Current Trends in Caucasian, East European, and Inner Asian Linguistics: Papers in Honor of Howard I. Aronson

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Howard Isaac Aronson, Dee Ann Holisky, Kevin Tuite
John Benjamins Publishing, 2003 - Language Arts & Disciplines - 426 pages
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This volume is a collection of seventeen papers, on languages of all three indigenous Caucasian families as well as other languages spoken in the territory of the former Soviet Union. Several papers are concerned with diachronic questions, either within individual families, or at deeper time depths. Some authors utilize their field data to address problems of general linguistic interest, such as reflexivization. A number of papers look at the evidence for contact-induced change in multilingual areas. Some of the most exciting contributions to the collection represent significant advances in the reconstruction of the prehistory of such understudied language families as Northeast Caucasian, Tungusic and the baffling isolate Ket. This book will be of interest not only to specialists in the indigenous languages of the former USSR, but also to historical and synchronic linguists seeking to familiarize themselves with the fascinating, typologically diverse languages from the interior of the Eurasian continent.Dee Ann Holisky is Professor of English and Linguistics, and Associate Dean for Academic Programs of the College of Arts & Sciences at George Mason University. She is the author of Aspect and Georgian Medial Verbs (Caravan Books, 1981) and of numerous articles on Georgian and Kartvelian linguistics. Kevin Tuite is Professor of Anthropology at the Universite de Montreal. Among his books are An Anthology of Georgian Folk Poetry (Fairleigh Dickinson University Press, 1994) and Ethnolinguistics and Anthropological Theory (co-edited with Christine Jourdan; Montreal: Editions Fides, 2003).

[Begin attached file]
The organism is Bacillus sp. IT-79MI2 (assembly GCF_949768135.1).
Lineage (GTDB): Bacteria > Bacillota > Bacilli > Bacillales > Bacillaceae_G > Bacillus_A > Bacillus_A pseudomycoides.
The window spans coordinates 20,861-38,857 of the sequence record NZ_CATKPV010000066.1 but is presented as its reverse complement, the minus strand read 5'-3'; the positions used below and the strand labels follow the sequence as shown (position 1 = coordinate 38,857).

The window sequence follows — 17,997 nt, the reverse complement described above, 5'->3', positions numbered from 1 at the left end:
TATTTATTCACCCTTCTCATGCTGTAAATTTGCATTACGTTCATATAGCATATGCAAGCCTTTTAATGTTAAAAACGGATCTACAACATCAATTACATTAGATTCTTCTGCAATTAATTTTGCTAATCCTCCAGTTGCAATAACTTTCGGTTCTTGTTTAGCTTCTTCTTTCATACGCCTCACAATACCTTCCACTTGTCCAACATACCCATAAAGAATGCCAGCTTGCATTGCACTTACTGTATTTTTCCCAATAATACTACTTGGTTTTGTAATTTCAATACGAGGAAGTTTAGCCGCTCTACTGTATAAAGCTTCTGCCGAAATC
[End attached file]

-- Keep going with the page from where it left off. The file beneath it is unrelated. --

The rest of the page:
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Towards a Phonological Typology of Native Siberia
On the Syntax of Possessive Reflexive Pronouns in Modern Georgian
Further Etymologies Between IndoEuropean and Northwest
The Bulgarians of Moldova and Their Language
Materials for a Bilingual Reader Part
Plural Morphology
A Synchronic Classification
The Prehistory of Udi Locative Cases and Locative Preverbs
The NakhDaghestanian Consonant Correspondences
Constraints on Reflexivization in Tsez
The Diachrony of Demonstrative Pronouns in East Caucasian
On Double Dative Constructions in Georgian
Kartvelian Series Markers
Tone and Phoneme in

Vowels and Vowel Harmony in Namangan Tatar

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